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Founder and CEO of Toast Distillers Dieuveny "DJ" Jean Louis smiles next to his award-winning product.
Founder and CEO of Toast Distillers Dieuveny "DJ" Jean Louis smiles next to his award-winning product.
Photo by Davide De Pas Productions

Miami Entrepreneur Runs One of the Nation's Few Black-Owned Distilleries

Originally from Haiti, Dieuveny Jean "DJ" Louis emigrated to West Palm Beach when he was 12 and pursued his passion for music as a guitarist in school and at church. Moving to Miami at age 21, he became involved in the entertainment industry and began building a career in music production, event management, and concert promotion.

As he became more well connected, Louis rubbed elbows with some of Miami's biggest stars, including Rick Ross and Pitbull. And he has pulled strings to leverage those celebrity relationships to help his community back in Haiti — on December 5, 2009, Louis threw his first major benefit concert, where Ross headlined a crowd of roughly 750,000.

Months later, Louis was visiting his home country on a volunteer trip when he had a life-changing experience. On the afternoon of January 12, 2010, a historic 7.0-magnitude earthquake struck the island nation, resulting in the death of approximately 200,000 Haitians. Looking back, Louis says he easily could have been among them.

"Instead of checking into my hotel, I decided to go into the town for some food. It was a couple of hours later that the earthquake struck," he tells New Times. "I later found out that everyone inside the hotel died."

Louis cites that near-death experience as the fuel that prompted the creation and soul of his brand Toast Vodka, which he began working on shortly after he returned to Florida. Although he had long had dreams of creating his own liquor brand, Toast was directly inspired by the earthquake. The name, he says, is a toast "to life, to love, to us."

Today, Toast Distillers in Miami is one of the nation's few black-owned distilleries.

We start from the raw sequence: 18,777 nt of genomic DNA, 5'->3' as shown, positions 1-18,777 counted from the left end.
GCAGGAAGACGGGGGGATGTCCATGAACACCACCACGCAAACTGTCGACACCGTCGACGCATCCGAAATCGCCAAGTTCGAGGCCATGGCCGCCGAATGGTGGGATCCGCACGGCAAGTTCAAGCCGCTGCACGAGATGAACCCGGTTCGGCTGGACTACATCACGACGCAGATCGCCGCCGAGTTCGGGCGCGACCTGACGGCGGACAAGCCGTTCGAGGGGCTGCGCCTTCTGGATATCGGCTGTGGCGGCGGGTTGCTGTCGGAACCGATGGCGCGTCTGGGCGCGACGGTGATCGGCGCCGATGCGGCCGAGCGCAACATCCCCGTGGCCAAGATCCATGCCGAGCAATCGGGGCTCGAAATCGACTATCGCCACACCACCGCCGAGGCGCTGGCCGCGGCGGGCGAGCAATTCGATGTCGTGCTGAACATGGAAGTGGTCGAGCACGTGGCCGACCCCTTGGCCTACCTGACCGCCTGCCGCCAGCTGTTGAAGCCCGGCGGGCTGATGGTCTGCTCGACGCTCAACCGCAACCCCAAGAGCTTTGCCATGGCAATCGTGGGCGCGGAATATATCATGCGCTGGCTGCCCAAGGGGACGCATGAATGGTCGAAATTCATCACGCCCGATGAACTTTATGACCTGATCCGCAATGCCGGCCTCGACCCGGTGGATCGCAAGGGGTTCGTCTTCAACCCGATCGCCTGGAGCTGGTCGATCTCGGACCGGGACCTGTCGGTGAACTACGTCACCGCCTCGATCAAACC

"We don't really promote ourselves as a black-owned business where people would even know," Louis says. "We are just working and trying to execute the plan."

Louis created Toast Vodka to be the world's first ultra-premium spirit made with unflavored coconut water. After launching in Florida, he worked with distribution facilities to put his vodka on store shelves and at bars across the U.S.

Since bringing Toast Vodka to market in 2015, Louis has grown the business and now owns an entire distillery out near Doral. After Toast became the official vodka of America's Cup and Sundance Film Festival, in 2016 and 2017 respectively, Louis saw the opportunity for the brand to grow. The Miami Distilling Company welcomed him onboard with 49 percent of the company, until this past November when Louis bought the remaining 51 percent of the distillery, making his Toast Distillers the parent company.

The spirits company now manufactures alcohol products, develops brands internally, and facilitates the distribution needs of other brands. Toast in-house brands include the Toast vodka and a line of seltzers that are currently in the process of going to market. Toast Distillers now fully owns the Miami Distilling Company, which produces Miami Club Rum, E11EVEN Vodka, and Pitbull's Voli 305 Vodka.

Louis says he and Pitbull go way back — when Louis was on the marketing team at Miami Subs as the sandwich chain was restructuring, he persuaded Pitbull to come on as a business partner in 2012. The next year, Louis executively produced International Takeover, a compilation album that featured Pitbull and other Miami artists.

Like Pitbull, Louis is big on 305 pride — he describes himself as "a very big Miamian" who loves to support his adopted city and the state of Florida. Through Toast's charitable arm, Toast First Response, Louis collaborated with a friend to bring 18-wheelers from Tulsa, Oklahoma, full of diapers, food, water, and other supplies to contribute to the relief efforts for the devastation left by Hurricane Irma in September 2017.

"Our entire model is to be here to support the community in any way that we can," Louis says. "Coming from a third-world country, I have seen it all in terms of what it's like when it comes to support and poverty. Anything that we could do, we are here to do that."

When the coronavirus pandemic struck, Louis saw an opportunity for the company to fulfill a need for hand-sanitizer products. His Distilled Spirits Plant (DSP) license allowed Toast Distillers to manufacture products for Veritas Farms.

In keeping with the philosophy of giving, Louis' company has donated the supplies to military and government agencies nationwide, while donating locally to the Boys and Girls Club and the University of Miami.

Over time, Louis intends to keep building and growing the Toast label. In the short term, he hopes Toast Distillers can remain in Miami and help other entrepreneurs develop and manufacture their own brands.

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